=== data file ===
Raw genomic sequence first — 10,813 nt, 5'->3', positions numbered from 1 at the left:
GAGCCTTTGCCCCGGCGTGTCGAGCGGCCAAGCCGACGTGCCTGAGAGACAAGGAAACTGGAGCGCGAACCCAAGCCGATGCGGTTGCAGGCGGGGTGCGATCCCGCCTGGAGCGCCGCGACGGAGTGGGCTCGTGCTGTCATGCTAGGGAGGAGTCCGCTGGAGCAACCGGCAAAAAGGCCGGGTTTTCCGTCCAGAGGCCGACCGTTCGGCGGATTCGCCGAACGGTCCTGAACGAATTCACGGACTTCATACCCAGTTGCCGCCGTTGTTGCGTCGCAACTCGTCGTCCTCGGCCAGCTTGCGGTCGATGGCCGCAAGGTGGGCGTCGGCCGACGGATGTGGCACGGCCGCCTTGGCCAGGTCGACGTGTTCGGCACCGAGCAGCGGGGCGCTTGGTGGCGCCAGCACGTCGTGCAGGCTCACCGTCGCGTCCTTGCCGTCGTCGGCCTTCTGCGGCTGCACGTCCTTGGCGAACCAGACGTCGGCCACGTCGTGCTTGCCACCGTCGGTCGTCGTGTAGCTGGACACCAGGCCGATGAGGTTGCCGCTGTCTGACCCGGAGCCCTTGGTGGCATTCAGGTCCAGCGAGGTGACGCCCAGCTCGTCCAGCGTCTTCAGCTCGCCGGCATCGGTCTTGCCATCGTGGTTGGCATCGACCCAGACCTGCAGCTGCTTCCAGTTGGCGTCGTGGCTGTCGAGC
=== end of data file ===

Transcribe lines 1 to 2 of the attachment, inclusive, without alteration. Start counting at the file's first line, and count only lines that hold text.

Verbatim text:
Raw genomic sequence first — 10,813 nt, 5'->3', positions numbered from 1 at the left:
GAGCCTTTGCCCCGGCGTGTCGAGCGGCCAAGCCGACGTGCCTGAGAGACAAGGAAACTGGAGCGCGAACCCAAGCCGATGCGGTTGCAGGCGGGGTGCGATCCCGCCTGGAGCGCCGCGACGGAGTGGGCTCGTGCTGTCATGCTAGGGAGGAGTCCGCTGGAGCAACCGGCAAAAAGGCCGGGTTTTCCGTCCAGAGGCCGACCGTTCGGCGGATTCGCCGAACGGTCCTGAACGAATTCACGGACTTCATACCCAGTTGCCGCCGTTGTTGCGTCGCAACTCGTCGTCCTCGGCCAGCTTGCGGTCGATGGCCGCAAGGTGGGCGTCGGCCGACGGATGTGGCACGGCCGCCTTGGCCAGGTCGACGTGTTCGGCACCGAGCAGCGGGGCGCTTGGTGGCGCCAGCACGTCGTGCAGGCTCACCGTCGCGTCCTTGCCGTCGTCGGCCTTCTGCGGCTGCACGTCCTTGGCGAACCAGACGTCGGCCACGTCGTGCTTGCCACCGTCGGTCGTCGTGTAGCTGGACACCAGGCCGATGAGGTTGCCGCTGTCTGACCCGGAGCCCTTGGTGGCATTCAGGTCCAGCGAGGTGACGCCCAGCTCGTCCAGCGTCTTCAGCTCGCCGGCATCGGTCTTGCCATCGTGGTTGGCATCGACCCAGACCTGCAGCTGCTTCCAGTTGGCGTCGTGGCTGTCGAGC